Not often do we get to sample base models. While the ‘Life’ might be the starting point for the Jazz range, Honda NZ sees it as a match for the midrange offerings from its competitors. Are they right?
We’ve always liked the Jazz around these parts. When the first generation arrived, road test editor, Louisson, was so enamored, he composed a little ditty about it. Like a contemporary pop tune, it consisted of one line repeated over and over. It was annoying then, and still is today but in a strange way, the song remains much the same for the latest Jazz, a space ace remastered for a new decade.
Honda no longer does a base model Jazz in the true sense of the term, with Life kicking off at $28,000. So it’s not the cheapest small car one can buy. They say the Life is a ‘mid-spec’ car though don’t expect a leather bound wheel or auto lights or wipers for instance. But you’ll enjoy the convenience of a smart key with a walk-away locking feature, alloy wheels, an electric park brake, single-zone climate air, seat height adjust and a centre armrest up front.
The most telling omission from the spec list is in the active safety area. Suzuki’s Swift RS is $27,990 and comes with the necessary active safety bits for a five-star safety rating, and also adds sat nav and the ability to haggle on pricing. Over at Toyota, the Yaris GX petrol is $26,990, which includes the on-road costs that add $800 to the price of the Jazz (and Swift for that matter), and while it has an inferior spec list when it comes to convenience features, it too has the full suite of active safety minders.
It’s a pity that these have been omitted from the Life, as it’s the model most likely to be bought by the most vulnerable of Jazz customers; those just starting out behind the wheel and also those coming to the end of their driving career. AEB is a form of insurance for distracted drivers, helping avoid those nose to tails while also mitigating the effects of higher speed crashes. But, like insurance, the fitment of active safety items isn’t compulsory in NZ. Only the $35,000 hybrid Luxe model gains the benefits of Honda’s Safety Sensing technology, which is the model for those who want it all.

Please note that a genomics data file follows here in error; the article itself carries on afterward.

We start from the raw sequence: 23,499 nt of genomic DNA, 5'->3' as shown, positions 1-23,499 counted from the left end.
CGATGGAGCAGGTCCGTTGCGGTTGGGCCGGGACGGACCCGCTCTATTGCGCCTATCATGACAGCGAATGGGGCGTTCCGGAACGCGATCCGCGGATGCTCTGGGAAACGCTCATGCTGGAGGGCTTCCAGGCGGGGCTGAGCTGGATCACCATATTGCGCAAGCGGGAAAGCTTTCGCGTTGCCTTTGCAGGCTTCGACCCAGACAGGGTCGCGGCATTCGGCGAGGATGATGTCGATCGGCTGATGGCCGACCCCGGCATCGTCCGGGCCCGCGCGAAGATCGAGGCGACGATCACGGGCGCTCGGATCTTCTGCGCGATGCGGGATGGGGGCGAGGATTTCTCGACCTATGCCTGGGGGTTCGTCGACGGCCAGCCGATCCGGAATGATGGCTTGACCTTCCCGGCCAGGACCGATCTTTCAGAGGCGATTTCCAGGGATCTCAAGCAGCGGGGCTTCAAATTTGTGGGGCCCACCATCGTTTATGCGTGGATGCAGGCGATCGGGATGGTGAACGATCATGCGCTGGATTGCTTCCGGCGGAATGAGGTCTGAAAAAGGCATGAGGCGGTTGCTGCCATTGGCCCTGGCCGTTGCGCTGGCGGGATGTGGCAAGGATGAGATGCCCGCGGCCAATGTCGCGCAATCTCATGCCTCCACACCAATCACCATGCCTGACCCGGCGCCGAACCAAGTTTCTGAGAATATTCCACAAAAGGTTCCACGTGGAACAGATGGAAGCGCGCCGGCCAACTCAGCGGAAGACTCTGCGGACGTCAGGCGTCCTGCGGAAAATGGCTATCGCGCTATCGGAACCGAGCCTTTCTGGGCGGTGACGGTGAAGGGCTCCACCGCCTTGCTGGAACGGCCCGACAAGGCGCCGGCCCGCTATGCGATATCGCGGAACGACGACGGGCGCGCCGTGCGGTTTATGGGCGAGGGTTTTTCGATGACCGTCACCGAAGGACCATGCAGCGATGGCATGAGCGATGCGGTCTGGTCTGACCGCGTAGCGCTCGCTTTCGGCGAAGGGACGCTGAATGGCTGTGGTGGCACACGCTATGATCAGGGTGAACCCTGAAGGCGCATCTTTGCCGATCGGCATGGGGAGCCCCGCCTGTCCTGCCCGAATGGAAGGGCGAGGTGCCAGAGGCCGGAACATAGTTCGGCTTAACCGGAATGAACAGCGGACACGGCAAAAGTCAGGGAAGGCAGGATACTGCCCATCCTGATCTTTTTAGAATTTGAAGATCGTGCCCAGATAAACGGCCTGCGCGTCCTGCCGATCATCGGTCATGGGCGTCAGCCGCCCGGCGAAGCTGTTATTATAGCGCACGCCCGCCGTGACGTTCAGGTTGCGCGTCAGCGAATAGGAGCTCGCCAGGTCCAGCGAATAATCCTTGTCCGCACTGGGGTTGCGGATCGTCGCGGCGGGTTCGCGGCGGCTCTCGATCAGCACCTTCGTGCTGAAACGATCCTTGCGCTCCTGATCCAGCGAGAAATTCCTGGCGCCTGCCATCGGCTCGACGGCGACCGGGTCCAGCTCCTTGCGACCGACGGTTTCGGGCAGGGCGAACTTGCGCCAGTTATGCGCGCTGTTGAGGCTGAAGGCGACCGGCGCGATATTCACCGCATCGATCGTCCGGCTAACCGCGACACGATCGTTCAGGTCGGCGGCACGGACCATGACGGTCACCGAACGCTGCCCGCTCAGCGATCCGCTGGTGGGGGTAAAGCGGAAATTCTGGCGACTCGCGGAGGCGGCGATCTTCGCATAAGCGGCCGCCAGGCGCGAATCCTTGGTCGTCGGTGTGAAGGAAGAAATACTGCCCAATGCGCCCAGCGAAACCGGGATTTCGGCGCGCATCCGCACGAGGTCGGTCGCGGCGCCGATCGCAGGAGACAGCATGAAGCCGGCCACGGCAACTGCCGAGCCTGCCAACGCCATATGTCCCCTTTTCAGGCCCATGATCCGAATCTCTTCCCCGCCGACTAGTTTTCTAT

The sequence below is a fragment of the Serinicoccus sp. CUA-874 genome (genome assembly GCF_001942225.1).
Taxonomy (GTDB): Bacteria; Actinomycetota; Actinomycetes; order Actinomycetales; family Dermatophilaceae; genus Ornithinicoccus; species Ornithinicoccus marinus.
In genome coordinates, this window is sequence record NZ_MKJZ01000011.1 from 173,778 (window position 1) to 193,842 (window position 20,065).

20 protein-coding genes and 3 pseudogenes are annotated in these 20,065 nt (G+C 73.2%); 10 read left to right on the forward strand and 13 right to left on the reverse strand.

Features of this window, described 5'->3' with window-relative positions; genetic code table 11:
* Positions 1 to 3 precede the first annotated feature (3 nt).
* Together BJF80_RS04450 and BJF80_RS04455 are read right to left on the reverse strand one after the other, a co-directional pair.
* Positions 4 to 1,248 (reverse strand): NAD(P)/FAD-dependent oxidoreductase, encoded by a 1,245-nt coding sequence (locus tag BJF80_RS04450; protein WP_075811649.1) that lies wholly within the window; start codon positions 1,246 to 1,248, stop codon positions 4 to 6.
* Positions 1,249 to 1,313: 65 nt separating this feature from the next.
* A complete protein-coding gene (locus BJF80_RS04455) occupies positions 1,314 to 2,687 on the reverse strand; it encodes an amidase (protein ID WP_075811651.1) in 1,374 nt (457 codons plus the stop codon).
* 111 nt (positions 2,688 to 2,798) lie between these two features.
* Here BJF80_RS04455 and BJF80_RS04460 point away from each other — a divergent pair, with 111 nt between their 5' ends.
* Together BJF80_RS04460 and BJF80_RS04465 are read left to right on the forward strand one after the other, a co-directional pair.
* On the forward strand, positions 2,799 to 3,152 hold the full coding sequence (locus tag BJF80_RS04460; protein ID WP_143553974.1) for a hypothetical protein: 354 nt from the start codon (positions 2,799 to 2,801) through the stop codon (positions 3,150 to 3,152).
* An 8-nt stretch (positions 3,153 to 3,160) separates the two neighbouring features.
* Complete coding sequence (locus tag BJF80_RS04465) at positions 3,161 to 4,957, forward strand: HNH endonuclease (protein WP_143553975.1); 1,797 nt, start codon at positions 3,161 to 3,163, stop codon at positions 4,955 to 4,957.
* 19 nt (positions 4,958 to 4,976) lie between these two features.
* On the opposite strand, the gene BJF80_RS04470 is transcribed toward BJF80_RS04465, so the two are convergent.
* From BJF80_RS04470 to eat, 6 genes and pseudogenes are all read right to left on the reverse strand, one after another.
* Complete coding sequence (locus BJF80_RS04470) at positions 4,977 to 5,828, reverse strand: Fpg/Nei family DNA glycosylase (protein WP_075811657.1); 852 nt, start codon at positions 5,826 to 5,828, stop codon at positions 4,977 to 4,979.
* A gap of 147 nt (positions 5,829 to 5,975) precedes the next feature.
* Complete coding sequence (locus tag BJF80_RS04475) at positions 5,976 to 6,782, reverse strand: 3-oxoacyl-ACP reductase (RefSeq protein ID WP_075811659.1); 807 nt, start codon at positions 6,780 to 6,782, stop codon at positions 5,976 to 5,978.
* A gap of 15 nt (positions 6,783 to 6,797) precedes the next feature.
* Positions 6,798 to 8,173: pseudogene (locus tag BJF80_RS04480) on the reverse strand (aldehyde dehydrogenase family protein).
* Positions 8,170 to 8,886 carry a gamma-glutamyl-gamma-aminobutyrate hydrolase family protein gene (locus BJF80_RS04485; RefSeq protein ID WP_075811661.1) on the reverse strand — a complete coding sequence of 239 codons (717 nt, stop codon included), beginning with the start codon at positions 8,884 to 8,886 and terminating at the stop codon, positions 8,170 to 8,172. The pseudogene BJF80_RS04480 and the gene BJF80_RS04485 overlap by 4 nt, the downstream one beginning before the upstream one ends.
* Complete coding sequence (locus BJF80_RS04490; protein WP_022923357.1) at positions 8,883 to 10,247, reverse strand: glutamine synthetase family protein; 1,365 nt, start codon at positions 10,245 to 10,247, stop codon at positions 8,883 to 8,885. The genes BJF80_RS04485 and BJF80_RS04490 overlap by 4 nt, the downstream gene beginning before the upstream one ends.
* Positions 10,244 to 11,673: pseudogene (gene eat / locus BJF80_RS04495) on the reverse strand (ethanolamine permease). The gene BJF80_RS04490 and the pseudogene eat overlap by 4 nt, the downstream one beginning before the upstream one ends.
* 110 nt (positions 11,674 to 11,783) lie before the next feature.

Now that our rant is done, we still like the Jazz Life. It has the necessary safety basics like ESP and air bags, and it’s core design ethos makes city driving a cinch. This starts with best-in-class vision thanks to Jazz’s panoramic windscreen, giving you an almost unhindered view forward. The steering is light weighted, and though the Life lacks the quickened rack of the Luxe model, it’s hardly an effort to turn this city car around, with its u-turn dimensions being typically tight.
Life gets the conventional 1.5-litre petrol engine matched to a CVT, a combo that works well here. There’s no labouring uptake with this CVT, and the engine delivers sufficient torque in the 2000-3000rpm region. Get up to 50-ish kays an hour, and the trans trims the engine speed back to 1200rpm to ease fuel use and it happily meanders along. Give it a dash of gas and the CVT quickly shortens its ratio to dial up 2000rpm, where the Jazz will accelerate cleanly for town ramblings. It’s a worthy powertrain in other words.
As to overall fuel use, we averaged out at 6.5L/100km for a mix of typical urban and motorway driving. The difference between this and the top of the line hybrid is the consumption in on-the-way-to-work type of traffic. Where the hybrid recorded just 3.0L/100km in such stop and start congestion, the handy trip computer info in the Life was registering 7.0L/100km for the same 15km commute.